This is How Using Free Image Sites could Land you in Trouble

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This is an interesting video by photographer Zack Arias, he explains the risks of downloading images from sites with free images. Zack takes the site Unsplash as an example. The main point he makes is that there are lots of images of people which he believes would not have Model Releases, ultimately leaving both publishers and photographers wide open to a legal mess. Photographers who submit images to microstock sites however are required to also submit Model Releases signed by the people in the photos, making microstock images safe to use commercially.

Unsplash does say on its terms page that the license they grant does not include the right to use the images if there are reconizable people in them, which would in effect render a lot of images on Unsplash completely useless. In a FAQ for photographers however they say “to upload a photo, you agree that you have the proper releases, ownership, and permissions needed”, however unlike microstock sites these Model Releases are never seen by Unsplash, clearly leaving the system open to abuse.

In order to find out for himself Zack contacted photographers on Unsplash pretending to be a publisher wishing to use their images and asking if they had Model Releases.

The responses he received shocked him.

The Unsplash photographers in the pursuit of wanting their images to be used would mostly respond by saying that the people in their images are ok with having images of them used, and that’s it. Most of them did not have Model Releases, some would reply saying that their photos don’t need Model Releases as they’re covered by the Unsplash license which is untrue, one photographer sent a model release filled out by minor which has no validity, one photographer sent a Model Release ignoring most of the fields of the Release and writing “Brother’s Pic” where the signature of the model should be, which of course has no validity too (Image of this Model Release is at the top of this post).

So Zack basically came across a lot of photographers fixated on getting publicity at any cost, potentially screwing both their subjects and those who download their images, oh and insanely potentially screwing themselves. As Zack mentions Unpslash is not able to monetize itself, yet has running costs of $20,000 per month. You can bet the owners are rich enough to have a good chance of getting themselves out of legal problems should they occur, but they’re not going to help you!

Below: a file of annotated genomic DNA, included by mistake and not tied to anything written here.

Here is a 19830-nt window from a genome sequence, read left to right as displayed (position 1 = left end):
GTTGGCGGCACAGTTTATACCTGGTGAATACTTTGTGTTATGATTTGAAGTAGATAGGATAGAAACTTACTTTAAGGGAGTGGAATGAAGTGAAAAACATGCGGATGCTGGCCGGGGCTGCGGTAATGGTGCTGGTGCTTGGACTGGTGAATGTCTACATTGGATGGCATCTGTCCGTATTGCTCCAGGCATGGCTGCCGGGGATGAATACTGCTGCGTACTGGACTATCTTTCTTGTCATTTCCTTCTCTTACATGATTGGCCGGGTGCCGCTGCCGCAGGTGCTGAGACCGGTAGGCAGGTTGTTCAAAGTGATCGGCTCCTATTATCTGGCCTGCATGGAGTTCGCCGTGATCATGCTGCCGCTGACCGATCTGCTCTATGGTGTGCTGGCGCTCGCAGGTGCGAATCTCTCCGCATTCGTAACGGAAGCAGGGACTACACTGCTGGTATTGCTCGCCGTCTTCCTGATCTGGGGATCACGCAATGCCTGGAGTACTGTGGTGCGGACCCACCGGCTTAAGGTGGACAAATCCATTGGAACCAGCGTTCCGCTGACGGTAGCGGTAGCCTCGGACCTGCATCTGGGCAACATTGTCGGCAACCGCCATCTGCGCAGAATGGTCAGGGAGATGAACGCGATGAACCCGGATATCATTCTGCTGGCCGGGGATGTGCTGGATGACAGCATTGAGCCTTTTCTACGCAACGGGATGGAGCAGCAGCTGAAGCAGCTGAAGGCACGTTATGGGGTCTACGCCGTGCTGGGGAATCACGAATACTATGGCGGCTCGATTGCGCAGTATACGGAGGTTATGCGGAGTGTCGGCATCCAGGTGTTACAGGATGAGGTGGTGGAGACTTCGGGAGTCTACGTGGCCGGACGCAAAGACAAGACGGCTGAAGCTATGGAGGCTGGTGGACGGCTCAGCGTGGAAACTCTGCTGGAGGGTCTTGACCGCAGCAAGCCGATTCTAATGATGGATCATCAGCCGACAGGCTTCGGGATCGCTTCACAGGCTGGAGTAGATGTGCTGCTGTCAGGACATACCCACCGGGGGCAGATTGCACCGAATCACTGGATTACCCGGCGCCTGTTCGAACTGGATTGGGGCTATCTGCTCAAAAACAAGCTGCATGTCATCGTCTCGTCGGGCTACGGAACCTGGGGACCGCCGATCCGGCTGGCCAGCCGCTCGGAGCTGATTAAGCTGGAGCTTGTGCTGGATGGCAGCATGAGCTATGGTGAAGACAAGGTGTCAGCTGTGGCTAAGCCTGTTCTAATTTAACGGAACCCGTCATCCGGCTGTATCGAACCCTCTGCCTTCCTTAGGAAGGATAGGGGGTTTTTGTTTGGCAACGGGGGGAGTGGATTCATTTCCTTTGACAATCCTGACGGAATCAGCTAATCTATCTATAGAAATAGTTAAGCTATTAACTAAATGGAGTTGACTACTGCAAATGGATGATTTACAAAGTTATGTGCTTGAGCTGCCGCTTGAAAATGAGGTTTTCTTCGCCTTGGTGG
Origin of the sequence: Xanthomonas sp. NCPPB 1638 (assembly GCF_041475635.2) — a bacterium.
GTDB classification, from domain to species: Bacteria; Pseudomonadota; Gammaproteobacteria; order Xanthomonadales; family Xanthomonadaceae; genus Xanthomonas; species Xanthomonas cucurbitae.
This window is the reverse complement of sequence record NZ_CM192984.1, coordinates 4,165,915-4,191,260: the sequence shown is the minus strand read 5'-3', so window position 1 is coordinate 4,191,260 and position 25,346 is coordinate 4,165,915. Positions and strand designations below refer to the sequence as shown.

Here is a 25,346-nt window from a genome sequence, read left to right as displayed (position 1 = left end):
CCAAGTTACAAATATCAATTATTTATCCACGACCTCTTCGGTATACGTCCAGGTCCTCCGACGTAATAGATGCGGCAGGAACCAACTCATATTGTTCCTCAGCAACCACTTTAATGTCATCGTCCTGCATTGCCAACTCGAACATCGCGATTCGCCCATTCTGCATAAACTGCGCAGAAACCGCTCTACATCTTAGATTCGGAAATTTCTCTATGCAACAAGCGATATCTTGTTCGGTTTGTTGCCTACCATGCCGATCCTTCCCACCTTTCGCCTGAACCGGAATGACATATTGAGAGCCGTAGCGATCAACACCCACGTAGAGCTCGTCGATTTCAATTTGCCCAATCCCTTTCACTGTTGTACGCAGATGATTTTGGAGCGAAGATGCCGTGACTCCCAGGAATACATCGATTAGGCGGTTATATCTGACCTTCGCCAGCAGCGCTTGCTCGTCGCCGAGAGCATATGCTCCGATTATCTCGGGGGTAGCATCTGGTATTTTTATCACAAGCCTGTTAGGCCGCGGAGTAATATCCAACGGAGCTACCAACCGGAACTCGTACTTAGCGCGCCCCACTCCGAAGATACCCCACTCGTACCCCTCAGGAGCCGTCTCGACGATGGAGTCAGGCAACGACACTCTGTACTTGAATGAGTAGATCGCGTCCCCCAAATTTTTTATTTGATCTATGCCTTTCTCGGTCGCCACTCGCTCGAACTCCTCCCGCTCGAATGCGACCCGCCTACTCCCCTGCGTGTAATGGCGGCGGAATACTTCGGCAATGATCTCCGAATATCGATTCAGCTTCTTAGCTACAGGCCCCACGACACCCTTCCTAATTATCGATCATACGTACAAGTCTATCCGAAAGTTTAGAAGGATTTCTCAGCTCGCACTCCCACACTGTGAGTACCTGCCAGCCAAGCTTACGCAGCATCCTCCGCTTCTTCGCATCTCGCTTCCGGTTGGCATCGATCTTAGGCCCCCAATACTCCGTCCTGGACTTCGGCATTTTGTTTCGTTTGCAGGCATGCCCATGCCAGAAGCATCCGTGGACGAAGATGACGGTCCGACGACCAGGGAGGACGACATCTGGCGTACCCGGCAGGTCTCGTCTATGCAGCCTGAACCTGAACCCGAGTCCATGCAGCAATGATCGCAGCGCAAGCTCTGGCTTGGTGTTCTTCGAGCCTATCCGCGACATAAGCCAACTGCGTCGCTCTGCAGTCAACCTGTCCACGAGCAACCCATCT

My advice is to stay well away from Free Image sites, because sooner or later you may end up spending a fortune trying to get out of the trouble you get caught up in.

Read Also  When you Find your Stock Photos Online Where you don't Want them

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2 thoughts on “This is How Using Free Image Sites could Land you in Trouble

  1. I’m so glad you posted this. Everyone should be getting the word out. They call it the Digital Revolution, but I call it the Age of Amateurs. Suddenly everyone’s a photographer. But they’re ignorant of copyright law, intellectual property (I found it on the internet so it’s free!), and model releases. I watched two of Zack’s videos about Unsplash, and he says they say things like, “Oh, it’s my girlfriend. She says it’s fine with her to use her photo.” Hah! Just wait till it turns up on a porn site, buddy, Oh, and you say your neighbor doesn’t mind if you upload those pics of his little boy? Wow.

    1. It really does seem like the more technologically advanced the world gets the less people want to think or make any effort. I was going to quote Einsteins’s generation of idiots quote which would have been appropriate, but after some research apparently he never said anything of the sort.

      Everyone wants everything to have an easy option these days because so many things have been made so easy. But it doesn’t work like that, there will always be things which require more effort, in every generation. I guess these days it’s much easier to see peoples bad habits and lazy ways.


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